The hardest thing about writing is working out what you want to say.
It all looks simple enough. ‘I want to write a story about a robot gardener who makes it his mission to reforest the Earth.’ Great stuff. So you sit down and open a new document and…
Nothing. Nada. Not a sausage.
I’ve just got to the second scene of my latest rewrite of Australis. I’ve known for some time that I wanted the major rewrites to start here but now I’m there:
- Where am I going to set it? The original scene was a cocktail-style gathering, which I always felt uncomfortable about. Now I have the chance to relocate it, but… where?
- Who’s in it? Again, the original was a chance to introduce some key figures (and yes, I know cocktail party = clichéd way of bombarding the reader with names – another reason I wanted it to change). What do I do now? If I don’t introduce people here I have to introduce them later. Who has to be here; who must be shown up front and centre?
- What do they want? This is a little easier: there is a disturbance they want stopped. But what sub-motives are going on around me?
- What does the reader need to know of these sub-motives?
- What tension is there? Tension is what keeps the reader reading. It has to be there; but it can’t be too obvious. Can it?
- What motion is there? This comes back to setting: does the robot gardener have a workshop? Then maybe his visitor is handling his tools. In the cocktail party there will the supping of drinks and the chomping of canapés. But now I’m rewriting my scene in a more open space, who, how and where will people move to?
- How do I give all this information without going into reams of description? How can I be concise whilst still keeping all my balls in the air?
These are basic things but they have to be worked out either before or during the writing. Actually getting the words down – and the choices that reveal character, mood and so on – is the final task.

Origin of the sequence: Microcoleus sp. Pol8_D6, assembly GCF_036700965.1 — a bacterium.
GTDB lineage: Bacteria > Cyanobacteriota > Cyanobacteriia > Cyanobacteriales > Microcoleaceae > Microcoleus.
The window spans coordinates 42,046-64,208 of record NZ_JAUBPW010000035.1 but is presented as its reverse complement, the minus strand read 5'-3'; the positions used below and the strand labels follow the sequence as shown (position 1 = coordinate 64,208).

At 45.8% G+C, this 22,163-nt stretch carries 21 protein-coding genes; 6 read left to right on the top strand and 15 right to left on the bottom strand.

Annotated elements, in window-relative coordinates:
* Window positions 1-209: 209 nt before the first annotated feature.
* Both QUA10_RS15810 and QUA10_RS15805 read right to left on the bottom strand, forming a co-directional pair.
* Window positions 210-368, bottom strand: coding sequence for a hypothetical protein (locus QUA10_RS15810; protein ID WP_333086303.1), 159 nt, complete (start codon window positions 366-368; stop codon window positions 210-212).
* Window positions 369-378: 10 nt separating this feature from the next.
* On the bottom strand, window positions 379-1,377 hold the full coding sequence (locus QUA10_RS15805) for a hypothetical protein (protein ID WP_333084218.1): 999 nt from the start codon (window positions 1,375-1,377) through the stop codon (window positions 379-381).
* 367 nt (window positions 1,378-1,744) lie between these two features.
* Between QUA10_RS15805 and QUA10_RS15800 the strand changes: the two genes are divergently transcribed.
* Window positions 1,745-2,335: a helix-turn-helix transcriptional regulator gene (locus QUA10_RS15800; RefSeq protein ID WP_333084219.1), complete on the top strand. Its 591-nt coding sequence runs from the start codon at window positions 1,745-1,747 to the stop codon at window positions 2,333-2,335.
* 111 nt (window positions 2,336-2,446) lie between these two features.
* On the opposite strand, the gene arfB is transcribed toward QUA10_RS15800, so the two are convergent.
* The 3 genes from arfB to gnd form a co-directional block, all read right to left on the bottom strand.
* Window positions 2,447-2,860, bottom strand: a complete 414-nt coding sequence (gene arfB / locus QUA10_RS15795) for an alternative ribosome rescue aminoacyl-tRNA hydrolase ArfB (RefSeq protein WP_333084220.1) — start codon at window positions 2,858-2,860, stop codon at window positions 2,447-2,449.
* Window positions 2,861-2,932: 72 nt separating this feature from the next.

But even then, even when you know all this, when you think you have all the answers, you still have to get something down on the page. And that’s the hardest thing of all.
Atelodemiourgiopapyrophobia – the fear of imperfect creative activity on paper.
It’s not knowing what to say. It’s not knowing how to say it. It’s everything happening at once as the mind gets stuck in a logjam and can’t clear room to set one word after another.
And it’s just as hard in the editing stage as it is to set the first word on that white blank page. In some ways it’s harder: you have to change everything whilst also keeping everything.
For the time being I’m ignoring character, nuance and any form of subtlety – in other words I’m trying to forget the last of my bullet points. I’m concentrating on the broad strokes. Because, at this stage, any attempt to be note-perfect is bound to fail; there’ll always be something I’ve forgotten to say; something that needs adding. Concentrate on the basics – they’re hard enough as it is.
The first word brings the second. And the third. And on until the whole sentence is out.
And then you might have to delete it all and start again, but at least you know what doesn’t work.
Put everything down. Get everything together. Work on the aesthetics later.